News / Middle East

    Syrian War Aids Lucrative Cannabis Farming in Lebanon

    Syrian War Aids Lucrative Cannabis Farming In Lebanoni
    X
    May 27, 2014 4:25 AM
    With a civil war raging in neighboring Syria, Lebanese security forces are busy guarding the country's borders. In the past three years, there have not been enough troops for regular raids on illegal crop farmers. As a result, cannabis farms have flourished in the fertile Bekaa Valley in east Lebanon, with the cannabis plant squeezing out less lucrative wheat, barley and vegetable crops. Zlatica Hoke has this report.
    Zlatica Hoke
    With a civil war raging in neighboring Syria, Lebanese security forces are busy guarding the country's borders. In the past three years, there have not been enough troops for regular raids on illegal crop farmers. As a result, cannabis farms have flourished in the fertile Bekaa Valley in east Lebanon, with the cannabis plant squeezing out less lucrative wheat, barley and vegetable crops.
     
    Spiky-leafed plants are the source of cannabis resin, also know as hashish, a substance that is much in demand by recreational drug makers worldwide. It is a hardy crop that can withstand drought without the need for irrigation. Ali Nasri Shamas, a Lebanese farmer, said he makes much more money growing cannabis than growing any other crop, and he is prepared to fight for his fields.
     
    "We want to live as everyone else does. If they want a confrontation, that's no problem for us. It will be harvest season soon. If they want to come for us, they are welcome. If they want to legalize it, we'll thank them and tell them they are good people," said Shamas.
     
    Cannabis is an illegal crop in Lebanon and the government has conducted annual raids on farmers, destroying their fields and imposing penalties.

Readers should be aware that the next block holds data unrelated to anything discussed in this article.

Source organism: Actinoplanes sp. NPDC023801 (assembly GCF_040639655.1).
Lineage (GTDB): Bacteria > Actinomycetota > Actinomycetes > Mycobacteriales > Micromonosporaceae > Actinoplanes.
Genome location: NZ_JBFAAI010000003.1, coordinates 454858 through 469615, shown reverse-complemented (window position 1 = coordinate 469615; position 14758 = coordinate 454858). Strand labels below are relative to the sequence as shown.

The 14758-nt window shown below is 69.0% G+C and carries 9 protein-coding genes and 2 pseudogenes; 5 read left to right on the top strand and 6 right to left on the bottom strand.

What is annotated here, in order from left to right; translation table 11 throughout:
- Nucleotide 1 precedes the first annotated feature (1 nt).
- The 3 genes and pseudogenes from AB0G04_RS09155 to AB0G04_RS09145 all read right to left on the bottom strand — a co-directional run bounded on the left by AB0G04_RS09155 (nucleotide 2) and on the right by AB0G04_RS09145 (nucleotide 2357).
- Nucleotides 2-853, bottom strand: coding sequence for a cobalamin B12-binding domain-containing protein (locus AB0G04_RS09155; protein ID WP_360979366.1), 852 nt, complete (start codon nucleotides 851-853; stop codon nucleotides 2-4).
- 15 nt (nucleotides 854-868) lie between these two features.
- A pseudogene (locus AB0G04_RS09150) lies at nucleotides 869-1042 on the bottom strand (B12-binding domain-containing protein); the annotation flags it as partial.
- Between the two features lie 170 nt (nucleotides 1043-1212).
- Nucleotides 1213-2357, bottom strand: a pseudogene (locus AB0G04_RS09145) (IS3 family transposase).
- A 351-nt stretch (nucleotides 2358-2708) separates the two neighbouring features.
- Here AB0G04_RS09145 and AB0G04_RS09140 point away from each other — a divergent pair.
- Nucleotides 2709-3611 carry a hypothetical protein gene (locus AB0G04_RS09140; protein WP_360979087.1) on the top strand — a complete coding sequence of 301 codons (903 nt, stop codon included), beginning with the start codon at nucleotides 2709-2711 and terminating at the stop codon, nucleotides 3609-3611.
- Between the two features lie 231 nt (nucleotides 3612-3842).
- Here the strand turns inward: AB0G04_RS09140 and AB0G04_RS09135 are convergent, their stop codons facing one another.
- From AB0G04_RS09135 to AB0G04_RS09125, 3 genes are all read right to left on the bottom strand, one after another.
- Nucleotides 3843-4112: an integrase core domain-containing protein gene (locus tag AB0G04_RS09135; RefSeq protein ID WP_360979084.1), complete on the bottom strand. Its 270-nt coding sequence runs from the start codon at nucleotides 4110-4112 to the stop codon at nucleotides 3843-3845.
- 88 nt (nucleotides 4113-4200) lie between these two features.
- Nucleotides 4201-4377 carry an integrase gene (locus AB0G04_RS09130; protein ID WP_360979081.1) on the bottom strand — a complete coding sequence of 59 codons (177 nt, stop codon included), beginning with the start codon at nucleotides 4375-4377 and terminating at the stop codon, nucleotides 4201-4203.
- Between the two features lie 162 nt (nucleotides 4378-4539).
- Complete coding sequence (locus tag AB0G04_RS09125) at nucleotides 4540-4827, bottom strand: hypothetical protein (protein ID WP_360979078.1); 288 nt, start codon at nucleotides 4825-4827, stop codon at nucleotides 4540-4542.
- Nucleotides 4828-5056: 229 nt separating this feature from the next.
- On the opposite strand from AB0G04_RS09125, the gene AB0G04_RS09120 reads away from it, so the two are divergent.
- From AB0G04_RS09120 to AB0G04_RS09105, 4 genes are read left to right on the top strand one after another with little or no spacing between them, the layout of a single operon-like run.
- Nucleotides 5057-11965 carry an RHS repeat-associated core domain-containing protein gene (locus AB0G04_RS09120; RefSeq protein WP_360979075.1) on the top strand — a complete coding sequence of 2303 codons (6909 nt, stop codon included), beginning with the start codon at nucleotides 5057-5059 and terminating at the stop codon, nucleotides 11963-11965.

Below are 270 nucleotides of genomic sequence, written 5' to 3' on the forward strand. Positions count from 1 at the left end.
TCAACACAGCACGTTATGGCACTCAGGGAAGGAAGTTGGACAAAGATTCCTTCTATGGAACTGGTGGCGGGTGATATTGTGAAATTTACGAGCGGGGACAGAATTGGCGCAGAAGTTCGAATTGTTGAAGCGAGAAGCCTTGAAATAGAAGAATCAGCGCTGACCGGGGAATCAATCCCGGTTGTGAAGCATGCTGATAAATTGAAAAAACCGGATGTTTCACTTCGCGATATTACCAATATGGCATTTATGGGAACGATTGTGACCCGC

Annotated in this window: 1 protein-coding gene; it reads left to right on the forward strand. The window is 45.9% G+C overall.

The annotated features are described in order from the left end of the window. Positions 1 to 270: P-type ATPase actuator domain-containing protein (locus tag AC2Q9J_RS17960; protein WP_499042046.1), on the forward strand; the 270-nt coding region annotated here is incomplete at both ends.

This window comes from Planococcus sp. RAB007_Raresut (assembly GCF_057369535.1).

"We know that in the period from the 1990s until 2012, cannabis eradication took place on an annual basis and all the material, logistics, human and technical resources would be ready," said Ghassan Shamseddin, the head of Lebanon's Drug Enforcement Unit.
     
    This has not been the case since the beginning of Syria's war, more than three years ago.
     
    "In 2012, due to the regional and security circumstances surrounding Lebanon, some obstacles happened during the eradication. The eradication operation was halted because of the situation that year on the Lebanese borders and the instability in Syria," said Shamseddin.
     
    Bekaa Valley farmers have always resisted government efforts to eradicate the marijuana plant. Now, they openly discuss plans to expand its production.
     
    "Every year we are increasing the areas we are planting. We are doing what we have said we would do. Three years ago, we told them [the authorities] we will plant double. We did, and we will confront them. The next year, we promised them we would plant five times that amount. We did and we confronted them. And we will increase it every year. Either they provide an alternative, they legalize it or it will be a confrontation between us and them," said Shamas.
     
    Shamas said the government would benefit from making cannabis legal, like tobacco, because it could collect tax from cannabis growers. Economist Marwan Iskander agrees.
     
    "I consider that Lebanon needs this farming and needs to revive the Bekaa and Akkar regions. And according to my estimates, legalizing the cannabis crop and its exportation abroad to the United States or some of the European countries where it is allowed, we would add $2 billion to the Lebanese economy and $400 million to the state budget," said Iskander.